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5 Classroom Management Mistakes Teachers make

    Teaching is a challenging profession with stresses from all directions — administration, parents, government, colleagues, and, of course, our students. Educators aren’t capable of controlling everything around them, but there are classroom management mistakes that, if fixed, would improve their teaching.

    This article discusses common classroom management mistakes and how fixing them will make classroom interactions more pleasant and manageable, both for the new teacher and the students.

    Five common mistakes inexperienced teachers make are:

    • They try to shout students down;
    • They give students the silent treatment;
    • They run for help;
    • They try gimmicks;
    • They concede to misbehaving ringleaders.

    Other mistakes new teachers often make are:

    • They try to be a buddy of the students and not their teacher;
    • They don’t set classroom rules from Day One;
    • They lack class administrative skills;
    • They have poor work ethic and fail at school politics.

    Don’t Shout

    When you go into class and the students are loud and not listening, some teachers get aggressive and resort to shouting to get their attention. That’s a big mistake because as soon as you have to raise your voice and get angry, you’ve fallen into their trap and they instinctively know that you’ve lost the battle and they’re going to make a game out of it. They’re going to see how far can they push you each time. So, don’t get angry, don’t shout, or get aggressive. Save that for a desperate situation.

    As the teacher and as the adult in the room, you should remain calm. They’re looking towards you for guidance as a leader. Don’t put that negative emotion into your teaching; stare them down with a smile on your face and wait for them to get quiet. There are methods to quiet down a noisy class; it’s part of classroom management that young teachers must implement from day one.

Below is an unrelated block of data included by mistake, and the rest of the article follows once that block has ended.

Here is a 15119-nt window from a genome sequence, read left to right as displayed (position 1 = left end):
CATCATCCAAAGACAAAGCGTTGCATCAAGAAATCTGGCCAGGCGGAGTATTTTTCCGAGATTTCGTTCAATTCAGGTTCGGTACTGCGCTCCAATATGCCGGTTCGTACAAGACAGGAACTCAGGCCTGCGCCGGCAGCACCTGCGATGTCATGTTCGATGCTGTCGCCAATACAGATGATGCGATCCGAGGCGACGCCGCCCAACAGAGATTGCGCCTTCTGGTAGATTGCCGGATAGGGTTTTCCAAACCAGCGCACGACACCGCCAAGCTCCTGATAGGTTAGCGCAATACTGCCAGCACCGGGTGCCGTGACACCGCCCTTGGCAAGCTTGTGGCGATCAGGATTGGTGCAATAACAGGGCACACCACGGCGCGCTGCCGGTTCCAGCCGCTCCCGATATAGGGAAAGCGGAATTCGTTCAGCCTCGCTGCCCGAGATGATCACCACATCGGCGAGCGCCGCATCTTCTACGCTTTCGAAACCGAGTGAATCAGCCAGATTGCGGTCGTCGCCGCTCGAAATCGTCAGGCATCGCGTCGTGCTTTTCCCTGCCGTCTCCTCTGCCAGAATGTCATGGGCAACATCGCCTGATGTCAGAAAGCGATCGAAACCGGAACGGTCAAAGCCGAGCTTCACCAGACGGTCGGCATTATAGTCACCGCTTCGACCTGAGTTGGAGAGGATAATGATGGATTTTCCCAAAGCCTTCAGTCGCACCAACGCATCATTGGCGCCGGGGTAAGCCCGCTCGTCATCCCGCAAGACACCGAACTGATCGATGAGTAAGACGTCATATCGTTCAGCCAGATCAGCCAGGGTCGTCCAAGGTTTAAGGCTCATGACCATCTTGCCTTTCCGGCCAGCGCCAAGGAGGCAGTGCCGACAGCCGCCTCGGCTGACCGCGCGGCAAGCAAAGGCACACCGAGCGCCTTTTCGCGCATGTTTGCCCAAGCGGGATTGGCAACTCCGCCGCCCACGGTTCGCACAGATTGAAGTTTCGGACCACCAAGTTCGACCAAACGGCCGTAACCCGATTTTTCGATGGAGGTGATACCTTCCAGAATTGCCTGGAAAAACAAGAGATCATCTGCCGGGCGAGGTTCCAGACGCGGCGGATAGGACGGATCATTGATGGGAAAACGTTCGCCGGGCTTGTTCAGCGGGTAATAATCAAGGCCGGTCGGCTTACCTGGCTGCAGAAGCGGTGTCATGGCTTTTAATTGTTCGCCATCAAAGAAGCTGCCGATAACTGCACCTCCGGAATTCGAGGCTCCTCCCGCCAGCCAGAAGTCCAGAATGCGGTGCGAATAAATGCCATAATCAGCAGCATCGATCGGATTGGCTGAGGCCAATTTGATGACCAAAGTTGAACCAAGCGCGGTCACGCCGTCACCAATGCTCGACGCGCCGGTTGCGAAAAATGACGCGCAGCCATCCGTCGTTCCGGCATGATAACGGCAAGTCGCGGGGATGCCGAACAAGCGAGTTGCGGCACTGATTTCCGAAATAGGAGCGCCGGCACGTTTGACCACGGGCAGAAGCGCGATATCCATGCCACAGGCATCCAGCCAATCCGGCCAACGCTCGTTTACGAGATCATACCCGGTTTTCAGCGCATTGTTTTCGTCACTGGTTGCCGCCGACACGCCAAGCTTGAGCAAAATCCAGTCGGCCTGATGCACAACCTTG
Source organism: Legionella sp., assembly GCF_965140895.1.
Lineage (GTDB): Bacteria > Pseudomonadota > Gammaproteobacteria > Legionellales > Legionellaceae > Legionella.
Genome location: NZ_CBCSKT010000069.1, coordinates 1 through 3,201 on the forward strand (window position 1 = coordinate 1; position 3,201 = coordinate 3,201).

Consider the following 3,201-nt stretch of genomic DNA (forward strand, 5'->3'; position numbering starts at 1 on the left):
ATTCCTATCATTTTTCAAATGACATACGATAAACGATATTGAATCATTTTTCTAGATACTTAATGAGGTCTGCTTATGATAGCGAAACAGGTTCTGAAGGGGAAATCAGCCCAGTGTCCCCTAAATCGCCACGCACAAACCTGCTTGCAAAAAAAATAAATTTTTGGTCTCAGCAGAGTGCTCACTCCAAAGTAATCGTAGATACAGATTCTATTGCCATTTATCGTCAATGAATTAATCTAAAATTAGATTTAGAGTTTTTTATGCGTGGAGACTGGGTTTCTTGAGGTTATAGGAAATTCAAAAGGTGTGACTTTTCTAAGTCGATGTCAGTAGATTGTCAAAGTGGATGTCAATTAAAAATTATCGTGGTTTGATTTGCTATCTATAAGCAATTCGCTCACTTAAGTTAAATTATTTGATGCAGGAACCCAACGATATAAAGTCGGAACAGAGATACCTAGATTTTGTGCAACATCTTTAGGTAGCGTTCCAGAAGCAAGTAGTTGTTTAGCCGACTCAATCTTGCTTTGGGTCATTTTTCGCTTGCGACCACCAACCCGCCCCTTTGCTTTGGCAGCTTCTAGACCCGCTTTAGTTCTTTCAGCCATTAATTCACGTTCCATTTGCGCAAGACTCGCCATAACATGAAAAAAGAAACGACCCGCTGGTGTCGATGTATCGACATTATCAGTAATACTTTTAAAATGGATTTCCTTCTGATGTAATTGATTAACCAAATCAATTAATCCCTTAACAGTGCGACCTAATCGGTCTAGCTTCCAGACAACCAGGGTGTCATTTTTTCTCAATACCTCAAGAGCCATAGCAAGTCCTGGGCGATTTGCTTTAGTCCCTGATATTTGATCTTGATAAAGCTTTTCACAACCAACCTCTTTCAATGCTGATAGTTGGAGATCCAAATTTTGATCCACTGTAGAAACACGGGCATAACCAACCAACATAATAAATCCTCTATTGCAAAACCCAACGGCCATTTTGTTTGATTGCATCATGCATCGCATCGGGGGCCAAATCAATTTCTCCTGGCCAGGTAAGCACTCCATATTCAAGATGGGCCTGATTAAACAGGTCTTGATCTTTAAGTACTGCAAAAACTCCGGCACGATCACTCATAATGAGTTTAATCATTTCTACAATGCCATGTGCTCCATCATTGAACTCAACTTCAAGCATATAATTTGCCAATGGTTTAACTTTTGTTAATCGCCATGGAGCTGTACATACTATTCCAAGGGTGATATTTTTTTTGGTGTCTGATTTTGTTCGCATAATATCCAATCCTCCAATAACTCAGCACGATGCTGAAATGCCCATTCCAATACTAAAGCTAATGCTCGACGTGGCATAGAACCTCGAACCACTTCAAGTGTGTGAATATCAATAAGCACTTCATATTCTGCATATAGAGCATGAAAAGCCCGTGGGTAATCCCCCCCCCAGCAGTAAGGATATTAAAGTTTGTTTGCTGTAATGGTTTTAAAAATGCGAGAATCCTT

Don’t try Silent Treatment

    Some teachers get at wit’s end and make the mistake of withdrawing to their desk, where they try to get the students’ attention through silent treatment, refusing to speak until everyone is quiet. They’re trying to use social leverage to get the class to be quiet. It might work once, but it’s a gimmick.

    Giving a spouse the silent treatment may work at home, but not in the classroom. The students won’t fall for it again because there’s a difference between surrendering and keeping quiet for a moment while waiting for them to calm down. Actually, students may find the teacher’s silent treatment funny and make a game out of how far they can push you. The teacher becomes the victim and they are the bullies; once they have that bully mindset, begging and pleading will not make them stop.

    Don’t Run for Help

    As a teacher, you are the adult and must remain in control of your classroom. You must not argue and fight with students. So, don’t send culprits out into the hallway as punishment, and don’t punish the entire class just when you’ve lost control over a few misbehaving students. It’s not the class’s fault; you’re the one that should practice better classroom management.

    Another mistake novice teachers make is to run out of the classroom to get a senior teacher or the principal to help them regain order in the class. The message that it sends is: “I can’t handle them, help me please!” The principal goes in and asks: “What’s going on in here?” with the teacher following. That is not a place of strength; it shows the students that you’ve lost the plot. They will never respect you because you’ve “run to mommy” to get help, instead of taking responsibility. So, do your best to get them quiet by yourself.

    Remember, one of the important classroom management strategies is to make it about the action and not the student. Make sure that the students understand that their action was wrong. Do not attack the student personally. Instead of asking: “What’s wrong with you?” Rather say: “I’m upset at that behavior, it’s unacceptable, I will not allow it!” So, the students know that you like them, but you’re not going to put up with that behavior.

    Don’t Try Gimmicks